Page Count: 176
Publication Date: 2015
Summary: In the early 1900’s in large cities like New York, typhoid fever was one of the top 5 causes of death. Whenever an outbreak would occur, sanitation experts and healthcare officials would try to pinpoint where the outbreak began so they could make improvements as necessary (for example, water filtration). After a series of outbreaks and some detective work, all of the typhoid cases had one thing in common – a cook named Mary Mallon. This book is the story of her forced quarantine over a period of years, her release and eventual recapture. Though Mary was not sick, she was a carrier of the typhoid bacteria and seemed to spread the disease wherever she went.
Recommend: Yes. This book was researched very well and paints an interesting detective story of the life of “Typhoid Mary.” There are also historical pictures which add to the narrative.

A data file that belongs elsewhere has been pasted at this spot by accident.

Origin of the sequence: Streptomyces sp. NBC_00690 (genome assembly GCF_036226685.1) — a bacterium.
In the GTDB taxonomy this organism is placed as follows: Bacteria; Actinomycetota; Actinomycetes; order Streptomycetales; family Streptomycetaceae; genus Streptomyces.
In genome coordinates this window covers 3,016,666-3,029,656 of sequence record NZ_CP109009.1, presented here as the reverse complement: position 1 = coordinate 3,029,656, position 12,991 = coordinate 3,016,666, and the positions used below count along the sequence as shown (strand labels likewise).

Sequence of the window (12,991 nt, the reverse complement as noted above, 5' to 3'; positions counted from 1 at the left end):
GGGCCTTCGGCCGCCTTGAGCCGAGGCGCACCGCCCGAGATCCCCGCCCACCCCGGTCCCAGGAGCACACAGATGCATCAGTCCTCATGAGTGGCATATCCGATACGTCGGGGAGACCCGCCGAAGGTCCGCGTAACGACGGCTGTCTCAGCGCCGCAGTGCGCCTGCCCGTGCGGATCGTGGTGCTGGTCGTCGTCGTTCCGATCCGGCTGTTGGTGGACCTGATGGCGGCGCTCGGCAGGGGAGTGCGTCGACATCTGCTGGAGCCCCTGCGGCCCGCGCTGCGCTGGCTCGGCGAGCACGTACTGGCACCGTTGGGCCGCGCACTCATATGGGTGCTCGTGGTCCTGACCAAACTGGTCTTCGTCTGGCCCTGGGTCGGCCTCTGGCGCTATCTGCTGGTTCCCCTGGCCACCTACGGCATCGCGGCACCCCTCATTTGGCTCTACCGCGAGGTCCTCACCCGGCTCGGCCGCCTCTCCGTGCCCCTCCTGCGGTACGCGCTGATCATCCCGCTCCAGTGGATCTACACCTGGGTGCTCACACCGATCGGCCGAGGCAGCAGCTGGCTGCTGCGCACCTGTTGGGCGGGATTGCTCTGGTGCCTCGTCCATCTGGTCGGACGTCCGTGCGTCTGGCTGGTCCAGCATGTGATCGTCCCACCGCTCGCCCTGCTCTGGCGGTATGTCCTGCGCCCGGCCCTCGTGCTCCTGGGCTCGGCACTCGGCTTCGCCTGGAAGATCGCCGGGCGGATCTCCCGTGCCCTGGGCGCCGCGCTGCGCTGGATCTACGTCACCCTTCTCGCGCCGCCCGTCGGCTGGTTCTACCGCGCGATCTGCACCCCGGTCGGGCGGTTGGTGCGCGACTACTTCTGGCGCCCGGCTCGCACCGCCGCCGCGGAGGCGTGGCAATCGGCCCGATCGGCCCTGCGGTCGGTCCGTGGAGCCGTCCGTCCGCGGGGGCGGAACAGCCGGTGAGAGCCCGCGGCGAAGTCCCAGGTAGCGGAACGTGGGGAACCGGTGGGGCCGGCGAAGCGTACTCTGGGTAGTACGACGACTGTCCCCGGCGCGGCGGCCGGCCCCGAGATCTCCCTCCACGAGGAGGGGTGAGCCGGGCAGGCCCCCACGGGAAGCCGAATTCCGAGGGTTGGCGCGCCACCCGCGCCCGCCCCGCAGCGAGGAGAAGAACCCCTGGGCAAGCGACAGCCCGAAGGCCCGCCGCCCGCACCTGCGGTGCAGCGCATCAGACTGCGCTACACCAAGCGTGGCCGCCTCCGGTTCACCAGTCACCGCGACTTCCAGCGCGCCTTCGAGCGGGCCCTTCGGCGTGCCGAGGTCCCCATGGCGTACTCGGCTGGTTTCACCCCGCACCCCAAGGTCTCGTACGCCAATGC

If You’re Offended: No problems here.
Noteworthy Excerpts: “Crowded cities, like New York […], were grimy, stinking, unsanitary places. Raw sewage fouled the water. Mountains of spoiled food and garbage lined the sidewalks, rotting in the sun. Horses dropped 2,000 tons of manure on streets every day. The city was littered with dead and decomposing animals, including cattle, donkeys, dogs, rats, and more than 10,000 horses a year. Too many people lived crammed together in filthy, poorly built tenement buildings that had overflowing outhouses.” “This woman is a great menace to health, a danger to the community, and she has been made a prisoner on that account.”